These are in addition to Majid Tavakoli and Milad Asadi, two well-known university activists who were arrested after large demonstrations on 16 Azar (December 7), Iran's Student Day. In addition, Salman Sima, Mehrdad Bozorg, and Kouhzad Esmaili, members of Advar-e Tahkim [an organization representing the graduates of the OCU] had been arrested a short time earlier. The president of Advar, journalist Dr. Ahmad Zeidabadi, and Abdollahh Momeni, a former president of the organization, have been languishing in jail for months.

Of those arrested, the following represent the second layer of leadership of the Green Movement (they are close aides and senior advisers to Mousavi, Mehdi Karroubi and Mohammad Khatami):

Morteza Haji, former minister of education in the second Khatami administration, and head of BARAN, the NGO that Khatami established for promoting dialogue;

Reza Rasouli, deputy to Haji;

Ghorban Behzadinejad, Mousavi's campaign manager;

Mohammad Bagherian, a senior aide to Mousavi;

Ali Forouzandeh, Mousavi's Chief of Staff;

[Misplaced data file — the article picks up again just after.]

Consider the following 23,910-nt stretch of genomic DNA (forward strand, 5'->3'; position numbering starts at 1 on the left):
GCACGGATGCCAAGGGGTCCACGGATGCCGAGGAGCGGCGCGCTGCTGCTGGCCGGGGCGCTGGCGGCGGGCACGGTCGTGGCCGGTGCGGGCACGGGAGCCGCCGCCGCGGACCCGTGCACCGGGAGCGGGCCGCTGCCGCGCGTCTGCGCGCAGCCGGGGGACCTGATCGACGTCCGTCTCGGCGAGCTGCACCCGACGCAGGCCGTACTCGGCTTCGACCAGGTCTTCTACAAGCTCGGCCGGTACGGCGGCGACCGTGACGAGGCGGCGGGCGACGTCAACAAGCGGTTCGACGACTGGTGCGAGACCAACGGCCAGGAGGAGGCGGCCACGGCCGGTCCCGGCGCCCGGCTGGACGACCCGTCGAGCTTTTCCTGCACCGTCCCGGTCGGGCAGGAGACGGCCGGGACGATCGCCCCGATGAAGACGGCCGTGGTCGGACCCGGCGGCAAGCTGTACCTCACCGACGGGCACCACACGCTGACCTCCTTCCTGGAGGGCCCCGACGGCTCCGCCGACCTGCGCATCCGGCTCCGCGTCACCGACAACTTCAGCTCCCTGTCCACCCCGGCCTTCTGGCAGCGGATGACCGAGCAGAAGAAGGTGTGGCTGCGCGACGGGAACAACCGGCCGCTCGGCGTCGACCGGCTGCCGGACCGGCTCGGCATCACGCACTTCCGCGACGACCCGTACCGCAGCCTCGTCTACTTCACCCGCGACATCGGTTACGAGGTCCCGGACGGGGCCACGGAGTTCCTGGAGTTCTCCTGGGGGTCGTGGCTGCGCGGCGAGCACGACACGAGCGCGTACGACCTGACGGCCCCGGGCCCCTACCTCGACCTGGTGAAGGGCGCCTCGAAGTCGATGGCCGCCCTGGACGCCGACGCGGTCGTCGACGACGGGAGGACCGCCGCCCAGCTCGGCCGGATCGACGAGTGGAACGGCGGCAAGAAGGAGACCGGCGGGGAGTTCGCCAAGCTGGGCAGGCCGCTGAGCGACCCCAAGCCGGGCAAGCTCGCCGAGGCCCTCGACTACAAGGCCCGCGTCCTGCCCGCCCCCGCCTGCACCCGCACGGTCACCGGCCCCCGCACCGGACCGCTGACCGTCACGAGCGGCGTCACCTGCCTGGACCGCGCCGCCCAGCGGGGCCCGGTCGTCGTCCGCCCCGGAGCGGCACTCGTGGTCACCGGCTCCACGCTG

Dr. Ebrahimi Yazdi, leader of the reformist Freedom Movement, who was also arrested for three days after the June election as well;

Abolfazl Ghadyani, a member of the central committee of the Islamic Revolution Mojahedin Organization (one of the most important reformist groups), who was also active against Shah Mohammad Reza Pahlavi before the 1979 Revolution;

Seyyed Abolfazl Mousavian, Secretary General of the Association of Teachers and Researchers of Qom, a reformist clerical organization.

Dr. Sayyed Hossein Mousavian, a leading member of the National Front.

Reports indicate that security agents had gone to the home of Mohsen Armin, the spokesman for the Islamic Revolution Mojahedin Organization, to arrest him, but he was not home. So his arrest appears to be imminent.

Even family members of those who lost their lives to political violence have not been immune from arrest. Zohreh Tonekaboni, Mahin Fahmini and her son Omid Montazeri have been arrested. Both women have been active in the Mothers for Peace group, an NGO for mothers who have lost children as a result of political violence or war. Fahmini's husband Hamid Montazeri was executed in the summer of 1988.

Mansoureh Shojaei, the women's right activist and co-founder of the Campaign
for One Million Signatures [a feminist movement], was arrested.

Dr. Noushin Ebadi, a dentist and professor at the medical school of Tehran's Azad University, and sister of Shirin Ebadi, was arrested. She had been under pressure for months to pursuade her sister to stop her activities.